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Subject: Iron stove

Iron stove

From: Mary Fincher <mfincher<-at->
Date: Monday, November 23, 2009
We recently acquired to our collection a stove that is around 100
years old and was made in a local foundry.  It's quite unique and we
don't have one from this particular foundry in our collection.  We'd
like to be able to put it on display but I would like to get the
corrosion on the piece stabilized first.

The stove is made of iron and has some nickel plating.  All of the
stove except for the door has been stored in a barn for the past few
years.  As a result, there is quite a bit of corrosion on the stove.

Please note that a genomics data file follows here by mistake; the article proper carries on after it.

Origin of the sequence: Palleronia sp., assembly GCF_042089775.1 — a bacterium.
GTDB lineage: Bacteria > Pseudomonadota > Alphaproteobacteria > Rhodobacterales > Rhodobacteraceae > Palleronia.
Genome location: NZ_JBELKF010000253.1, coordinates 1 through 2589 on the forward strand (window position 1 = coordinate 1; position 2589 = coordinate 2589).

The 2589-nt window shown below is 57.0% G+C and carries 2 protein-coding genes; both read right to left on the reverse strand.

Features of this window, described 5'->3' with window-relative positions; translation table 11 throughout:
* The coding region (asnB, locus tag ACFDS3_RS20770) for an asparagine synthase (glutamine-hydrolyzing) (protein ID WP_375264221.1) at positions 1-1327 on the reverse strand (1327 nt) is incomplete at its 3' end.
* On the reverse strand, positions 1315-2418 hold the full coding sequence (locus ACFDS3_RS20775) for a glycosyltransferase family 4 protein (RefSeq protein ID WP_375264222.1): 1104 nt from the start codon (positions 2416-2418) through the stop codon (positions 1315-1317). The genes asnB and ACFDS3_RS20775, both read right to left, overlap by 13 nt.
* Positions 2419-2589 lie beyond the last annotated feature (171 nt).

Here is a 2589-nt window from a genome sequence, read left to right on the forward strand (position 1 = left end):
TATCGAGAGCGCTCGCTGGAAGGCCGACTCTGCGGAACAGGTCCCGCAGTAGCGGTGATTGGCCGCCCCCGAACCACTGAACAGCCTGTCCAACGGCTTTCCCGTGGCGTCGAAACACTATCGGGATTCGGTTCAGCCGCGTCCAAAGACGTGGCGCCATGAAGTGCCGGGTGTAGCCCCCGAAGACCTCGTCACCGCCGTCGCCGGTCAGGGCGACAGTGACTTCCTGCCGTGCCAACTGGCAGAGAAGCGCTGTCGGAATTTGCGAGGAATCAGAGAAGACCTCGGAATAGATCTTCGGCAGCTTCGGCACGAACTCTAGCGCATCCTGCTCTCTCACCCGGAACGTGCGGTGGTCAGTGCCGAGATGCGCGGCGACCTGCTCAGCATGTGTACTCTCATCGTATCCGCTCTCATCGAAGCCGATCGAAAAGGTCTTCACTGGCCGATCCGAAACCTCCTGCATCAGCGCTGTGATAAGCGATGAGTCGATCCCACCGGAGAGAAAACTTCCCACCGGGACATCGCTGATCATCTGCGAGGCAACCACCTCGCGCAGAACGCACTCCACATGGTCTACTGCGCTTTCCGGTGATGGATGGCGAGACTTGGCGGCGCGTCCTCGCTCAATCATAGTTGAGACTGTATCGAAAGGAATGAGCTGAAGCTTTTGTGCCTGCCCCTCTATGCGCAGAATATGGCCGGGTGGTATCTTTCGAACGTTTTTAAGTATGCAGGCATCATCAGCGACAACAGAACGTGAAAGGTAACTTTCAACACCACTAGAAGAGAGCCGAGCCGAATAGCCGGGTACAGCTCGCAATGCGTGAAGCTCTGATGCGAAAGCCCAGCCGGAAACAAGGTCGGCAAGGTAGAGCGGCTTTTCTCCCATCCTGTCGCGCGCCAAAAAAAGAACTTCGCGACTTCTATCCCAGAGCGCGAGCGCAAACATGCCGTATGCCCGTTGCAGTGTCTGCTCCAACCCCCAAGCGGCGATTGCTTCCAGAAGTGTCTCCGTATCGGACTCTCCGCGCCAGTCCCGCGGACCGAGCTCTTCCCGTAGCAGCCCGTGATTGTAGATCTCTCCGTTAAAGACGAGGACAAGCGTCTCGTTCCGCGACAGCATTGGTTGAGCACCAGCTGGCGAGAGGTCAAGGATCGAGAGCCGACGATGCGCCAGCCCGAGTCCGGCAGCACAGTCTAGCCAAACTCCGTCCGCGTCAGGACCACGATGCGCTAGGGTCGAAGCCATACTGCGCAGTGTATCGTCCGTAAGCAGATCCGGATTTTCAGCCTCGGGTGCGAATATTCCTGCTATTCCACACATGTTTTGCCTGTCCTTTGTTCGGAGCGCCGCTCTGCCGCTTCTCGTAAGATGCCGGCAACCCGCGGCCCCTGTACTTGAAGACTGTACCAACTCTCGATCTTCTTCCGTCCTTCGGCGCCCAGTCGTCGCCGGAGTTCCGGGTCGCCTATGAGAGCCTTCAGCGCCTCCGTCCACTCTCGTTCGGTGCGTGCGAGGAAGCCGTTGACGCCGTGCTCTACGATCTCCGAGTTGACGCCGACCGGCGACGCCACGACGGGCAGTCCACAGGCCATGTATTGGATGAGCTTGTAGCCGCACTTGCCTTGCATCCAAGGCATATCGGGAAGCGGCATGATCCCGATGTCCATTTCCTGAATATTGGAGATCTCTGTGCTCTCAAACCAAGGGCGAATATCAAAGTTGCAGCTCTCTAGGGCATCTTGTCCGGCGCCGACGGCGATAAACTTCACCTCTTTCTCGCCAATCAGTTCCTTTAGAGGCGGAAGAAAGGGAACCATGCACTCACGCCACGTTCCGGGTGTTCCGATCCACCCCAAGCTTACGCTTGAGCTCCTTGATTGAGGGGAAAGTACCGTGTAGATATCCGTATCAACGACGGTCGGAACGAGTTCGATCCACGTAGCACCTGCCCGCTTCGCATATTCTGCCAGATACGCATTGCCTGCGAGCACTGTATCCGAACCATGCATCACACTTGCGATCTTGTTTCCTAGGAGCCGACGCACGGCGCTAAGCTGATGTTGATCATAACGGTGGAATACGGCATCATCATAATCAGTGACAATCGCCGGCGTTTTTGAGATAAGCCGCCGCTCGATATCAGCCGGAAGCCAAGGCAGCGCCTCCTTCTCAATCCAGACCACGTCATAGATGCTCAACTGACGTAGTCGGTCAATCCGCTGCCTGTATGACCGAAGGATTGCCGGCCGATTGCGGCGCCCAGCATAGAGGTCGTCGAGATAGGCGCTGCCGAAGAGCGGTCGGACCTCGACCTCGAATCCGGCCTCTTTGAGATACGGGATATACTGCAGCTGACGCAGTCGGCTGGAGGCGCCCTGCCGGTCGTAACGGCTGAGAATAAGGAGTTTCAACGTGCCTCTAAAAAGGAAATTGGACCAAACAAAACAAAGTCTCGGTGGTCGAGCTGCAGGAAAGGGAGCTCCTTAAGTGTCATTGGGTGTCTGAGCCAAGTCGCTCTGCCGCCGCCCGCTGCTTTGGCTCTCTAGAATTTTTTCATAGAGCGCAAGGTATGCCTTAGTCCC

I've been researching different methods as to what I could do to
stabilize the corrosion.  Tannic acid is a method that keeps coming
up over and over again.  It was also recommended to me by a fellow
colleague as a method I could use.  Does anyone have experience
treating a similar object with tannic acid? Or is there another
method I could use?

Also, is there a treatment that could be done on the nickel plating
to slow down the corrosion? A lot of corrosion is showing through
the plating and in some areas, it is difficult to even tell that
there was once nickel there.  I read about a method where alkaline
glycerol was used but this was on nickel plating that had a copper
alloy as a base.

Mary Fincher
Museum Technician
Huron County Museum
110 North Street
Goderich, ON
519-524-2686 ext. 206

                  Conservation DistList Instance 23:19
                 Distributed: Sunday, November 29, 2009
                       Message Id: cdl-23-19-020
Received on Monday, 23 November, 2009

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